On the other hand, the biggest problem with McCain is that he is a non-starter (make that deal-breaker) for too many important components of our party.

One more positive for Romney: the new most important issue in this election is the economy. Mitt Romney exudes confidence and competence in this area.

Bottom Line: as so many thoughtful people have written this week, things are still in a pretty big mess for the GOP.
My mantra, Nobody Knows Anything, stands out conspicuously as my wisest utterance this entire extended season of national decision. Although I have repeatedly sprinkled this caveat throughout my extensive writings on Campaign 2008, I am sure that I have not said it enough. Nobody Knows Anything--and that goes double for me.

Having said that, we are in the midst of another "Hillary is finished" frenzy, but I am not at all convinced that her opponent's recent overwhelming victory in the Palmetto State and/or the endorsement of Liberal Lion, Ted Kennedy, seals the deal for the man from Illinois.

Not that I am not in awe of Barack Obama. I am.

Although Hillary is surprisingly adept and polished as a candidate for president (she is much, much better than I thought she would be), Obama is a once-in-a-generation wonder. He is the charismatic new kid in town about whom we know almost nothing--but on whom we are anxious to project our most sanguine hopes for ourselves, our nation, and our future. He is electric. He is on fire. He is in "the zone" of maximized self-actualization.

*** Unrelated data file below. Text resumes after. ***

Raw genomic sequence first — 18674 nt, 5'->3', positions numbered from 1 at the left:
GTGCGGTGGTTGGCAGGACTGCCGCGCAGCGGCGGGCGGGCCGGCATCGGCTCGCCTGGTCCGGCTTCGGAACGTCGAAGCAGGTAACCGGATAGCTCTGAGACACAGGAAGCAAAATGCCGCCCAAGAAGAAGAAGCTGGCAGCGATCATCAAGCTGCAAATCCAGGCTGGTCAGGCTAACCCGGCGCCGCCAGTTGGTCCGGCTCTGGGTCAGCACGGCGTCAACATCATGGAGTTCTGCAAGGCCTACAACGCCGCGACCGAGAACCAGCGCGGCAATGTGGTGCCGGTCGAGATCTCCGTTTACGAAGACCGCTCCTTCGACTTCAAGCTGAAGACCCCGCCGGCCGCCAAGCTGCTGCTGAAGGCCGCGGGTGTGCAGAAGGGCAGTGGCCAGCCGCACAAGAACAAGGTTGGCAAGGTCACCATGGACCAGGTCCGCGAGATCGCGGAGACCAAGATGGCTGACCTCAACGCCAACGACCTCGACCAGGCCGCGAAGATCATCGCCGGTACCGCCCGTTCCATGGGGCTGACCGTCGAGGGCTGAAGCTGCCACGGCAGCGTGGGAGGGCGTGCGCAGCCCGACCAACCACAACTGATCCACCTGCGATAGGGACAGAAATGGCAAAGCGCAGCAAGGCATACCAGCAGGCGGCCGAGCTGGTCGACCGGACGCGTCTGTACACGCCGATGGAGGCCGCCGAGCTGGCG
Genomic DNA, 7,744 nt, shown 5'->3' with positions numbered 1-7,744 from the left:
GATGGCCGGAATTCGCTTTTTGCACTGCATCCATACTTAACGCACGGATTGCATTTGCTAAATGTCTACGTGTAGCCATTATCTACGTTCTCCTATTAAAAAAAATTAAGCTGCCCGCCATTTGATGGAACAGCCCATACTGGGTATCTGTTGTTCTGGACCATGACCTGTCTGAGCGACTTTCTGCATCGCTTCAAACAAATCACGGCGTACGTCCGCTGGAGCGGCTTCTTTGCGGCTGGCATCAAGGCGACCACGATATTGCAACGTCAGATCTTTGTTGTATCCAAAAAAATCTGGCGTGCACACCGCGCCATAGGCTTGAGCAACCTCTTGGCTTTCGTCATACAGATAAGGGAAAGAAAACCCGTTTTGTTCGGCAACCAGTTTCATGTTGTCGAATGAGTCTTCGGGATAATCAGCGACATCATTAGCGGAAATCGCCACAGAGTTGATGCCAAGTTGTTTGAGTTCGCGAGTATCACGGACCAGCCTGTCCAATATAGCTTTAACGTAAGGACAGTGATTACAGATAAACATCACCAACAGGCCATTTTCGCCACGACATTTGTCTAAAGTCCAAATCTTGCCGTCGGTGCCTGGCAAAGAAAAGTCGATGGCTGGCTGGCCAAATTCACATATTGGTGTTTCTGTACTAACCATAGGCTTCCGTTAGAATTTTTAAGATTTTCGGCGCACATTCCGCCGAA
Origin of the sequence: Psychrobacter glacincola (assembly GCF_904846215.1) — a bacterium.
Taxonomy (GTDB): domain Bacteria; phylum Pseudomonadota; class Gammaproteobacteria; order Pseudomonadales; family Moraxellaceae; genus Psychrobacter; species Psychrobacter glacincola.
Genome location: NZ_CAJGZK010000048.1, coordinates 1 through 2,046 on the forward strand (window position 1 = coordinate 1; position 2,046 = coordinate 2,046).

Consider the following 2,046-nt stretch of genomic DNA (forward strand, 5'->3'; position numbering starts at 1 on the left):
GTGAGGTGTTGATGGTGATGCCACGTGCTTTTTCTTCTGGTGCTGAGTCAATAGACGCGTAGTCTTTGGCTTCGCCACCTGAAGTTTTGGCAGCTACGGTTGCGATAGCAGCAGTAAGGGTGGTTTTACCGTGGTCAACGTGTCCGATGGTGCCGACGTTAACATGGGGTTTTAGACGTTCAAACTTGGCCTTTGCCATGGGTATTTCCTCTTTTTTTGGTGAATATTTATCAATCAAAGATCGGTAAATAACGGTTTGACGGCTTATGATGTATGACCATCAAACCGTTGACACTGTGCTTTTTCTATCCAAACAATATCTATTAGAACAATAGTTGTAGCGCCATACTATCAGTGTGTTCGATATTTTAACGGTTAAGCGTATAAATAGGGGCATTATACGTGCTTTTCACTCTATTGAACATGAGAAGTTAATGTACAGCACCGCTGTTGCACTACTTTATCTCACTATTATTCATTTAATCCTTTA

In many ways, however, Barack Obama is playing a desperate (and undoubtedly frustrating) game of "beat the clock." He must take control of this race by next Tuesday. Surely, if this nomination process had unraveled week by week, one primary at a time, over a three-month period, the incredibly attractive and energetic Obama would have overcome the Clintons, who seem to be tired, cranky, and taking on water. But in one week, Democrats in twenty-five states and voting districts will choose a candidate. This may prove to be a contest in which organization and two decades of planning, cajoling, and social networking overcomes youthful enthusiasm and raw talent. We will soon see.

If not now for Obama, when? How long will this sensational ride atop the fickled American political culture last? No one can say. He is young. One might think, if he comes up short this time, there will be other subsequent chances for this developing phenom to ascend the greasy pole and claim his due. But political life is unpredictable. There is a saying in cattle country about "striking while the iron is hot."

Oftentimes fate turns on a dime. It seems unlikely that a more propitious moment awaits Mr. Barack Obama. Popularity is fleeting and seldom moves consistently forward and upward. Tomorrow is a mystery. Now is the time for Obama. Luck be a Lady Tonight.